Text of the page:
Kurt Bayer is a Herald reporter based in Christchurch

US Secretary of State John Kerry quietly slips into NZ ahead of historic Antarctica visit

United States Secretary of State John Kerry has quietly slipped into New Zealand today as Donald Trump stunned the world in the race to the White House.

As the world reels with news that Trump appears to have beaten Hillary Clinton to become the new US President, the Democrat Kerry, who lost the 2004 American presidential election to Republican George W. Bush and became President Barack Obama's Secretary of State in 2013, has been flying Down Under.

Kerry's US Government 757 touched down at Christchurch International Airport shortly after 5pm with little fanfare.

A welcoming party of dignitaries including Defence Minister Gerry Brownlee, Christchurch Mayor Lianne Dalziel, Deputy US Ambassador Candy Green, and Deputy Secretary of MFAT, met Kerry on the tarmac.

A motorcade of 16 vehicles then whisked him away without stopping to speak to gathered media.

Tomorrow the 72-year-old diplomat will travel from Christchurch to Antarctica where he will be the most senior United States official ever to visit the icy continent.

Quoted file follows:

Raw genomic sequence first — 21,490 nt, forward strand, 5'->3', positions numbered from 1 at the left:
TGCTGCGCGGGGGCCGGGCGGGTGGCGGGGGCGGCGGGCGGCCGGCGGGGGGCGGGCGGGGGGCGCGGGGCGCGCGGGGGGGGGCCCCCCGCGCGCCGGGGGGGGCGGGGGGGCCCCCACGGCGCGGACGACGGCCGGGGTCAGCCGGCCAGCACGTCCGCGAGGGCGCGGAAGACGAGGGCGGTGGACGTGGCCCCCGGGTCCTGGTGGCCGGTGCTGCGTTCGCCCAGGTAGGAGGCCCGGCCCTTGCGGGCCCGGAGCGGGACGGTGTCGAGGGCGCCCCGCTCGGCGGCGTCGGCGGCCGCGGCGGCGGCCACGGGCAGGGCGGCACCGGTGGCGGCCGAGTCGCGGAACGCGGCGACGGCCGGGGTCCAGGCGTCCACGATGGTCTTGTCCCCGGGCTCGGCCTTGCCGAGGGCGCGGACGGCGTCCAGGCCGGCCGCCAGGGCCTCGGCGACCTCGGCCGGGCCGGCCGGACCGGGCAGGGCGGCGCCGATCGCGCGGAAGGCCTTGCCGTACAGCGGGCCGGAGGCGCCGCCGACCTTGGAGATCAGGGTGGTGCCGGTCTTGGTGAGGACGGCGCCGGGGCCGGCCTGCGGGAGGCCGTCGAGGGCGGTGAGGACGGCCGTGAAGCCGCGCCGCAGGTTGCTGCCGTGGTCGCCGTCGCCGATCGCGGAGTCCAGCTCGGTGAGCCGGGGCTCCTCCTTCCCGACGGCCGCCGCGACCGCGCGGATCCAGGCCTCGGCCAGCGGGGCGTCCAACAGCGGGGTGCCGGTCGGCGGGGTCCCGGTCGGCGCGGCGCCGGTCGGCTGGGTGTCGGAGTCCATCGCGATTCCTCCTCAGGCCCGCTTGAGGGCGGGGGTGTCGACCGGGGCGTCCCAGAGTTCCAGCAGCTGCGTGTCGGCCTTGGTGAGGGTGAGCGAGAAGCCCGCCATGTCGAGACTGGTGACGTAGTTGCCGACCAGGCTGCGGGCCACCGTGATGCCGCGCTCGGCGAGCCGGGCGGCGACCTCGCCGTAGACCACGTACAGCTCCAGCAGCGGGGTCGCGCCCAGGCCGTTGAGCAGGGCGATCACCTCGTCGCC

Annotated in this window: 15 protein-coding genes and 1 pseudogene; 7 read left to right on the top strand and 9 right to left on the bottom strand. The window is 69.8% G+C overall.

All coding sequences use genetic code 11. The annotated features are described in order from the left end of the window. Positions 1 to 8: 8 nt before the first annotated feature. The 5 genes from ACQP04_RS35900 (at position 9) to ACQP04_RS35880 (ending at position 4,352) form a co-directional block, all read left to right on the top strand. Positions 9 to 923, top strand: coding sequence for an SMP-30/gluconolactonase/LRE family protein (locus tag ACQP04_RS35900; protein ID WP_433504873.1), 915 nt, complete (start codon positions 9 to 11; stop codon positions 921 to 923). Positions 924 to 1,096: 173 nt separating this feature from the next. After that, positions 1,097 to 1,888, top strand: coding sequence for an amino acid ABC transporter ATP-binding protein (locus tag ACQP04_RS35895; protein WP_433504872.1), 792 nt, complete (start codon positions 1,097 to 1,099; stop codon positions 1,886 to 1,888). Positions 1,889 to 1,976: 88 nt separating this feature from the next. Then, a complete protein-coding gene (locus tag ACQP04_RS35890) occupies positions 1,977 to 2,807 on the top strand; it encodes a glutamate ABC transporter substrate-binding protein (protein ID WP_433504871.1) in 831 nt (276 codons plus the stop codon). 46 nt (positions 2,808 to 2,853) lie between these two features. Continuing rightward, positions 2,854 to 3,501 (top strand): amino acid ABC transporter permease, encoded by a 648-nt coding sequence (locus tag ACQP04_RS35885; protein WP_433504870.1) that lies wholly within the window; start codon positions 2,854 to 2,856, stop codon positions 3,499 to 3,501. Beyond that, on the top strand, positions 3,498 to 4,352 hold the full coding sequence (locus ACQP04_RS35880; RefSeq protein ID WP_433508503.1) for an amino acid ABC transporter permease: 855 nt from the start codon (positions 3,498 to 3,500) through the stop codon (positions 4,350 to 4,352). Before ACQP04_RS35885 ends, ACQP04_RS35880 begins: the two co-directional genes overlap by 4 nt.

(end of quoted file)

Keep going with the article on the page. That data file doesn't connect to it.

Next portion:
Kerry arrives back in Christchurch on Saturday evneing before jetting to Wellington for a two-day stopover to meet Prime Minister John Key and Foreign Minister Murray McCully and discuss bilateral and global issues, particularly matters currently before the United Nations Security Council, including the Syria crisis.

He will also attend a wreath-laying ceremony at Pukeahu National War Memorial Park and unveil a plaque at the site for a future US War Memorial in the park.

Kerry is scheduled to fly out of New Zealand later on Sunday.

Kerry's tour will also include Oman, the United Arab Emirates, Morocco and Peru, and will wind up on November 18.

His predecessor Clinton visited New Zealand as US Secretary of State in 2010. During her visit, the Wellington Declaration was signed which agreed to "a new focus on practical cooperation in the Pacific, and enhanced dialogue on a range of international issues".

Issues of "common concern" included Antarctica; Pacific region stability, security and governance; counter-terrorism; and free trade.

- NZ Herald

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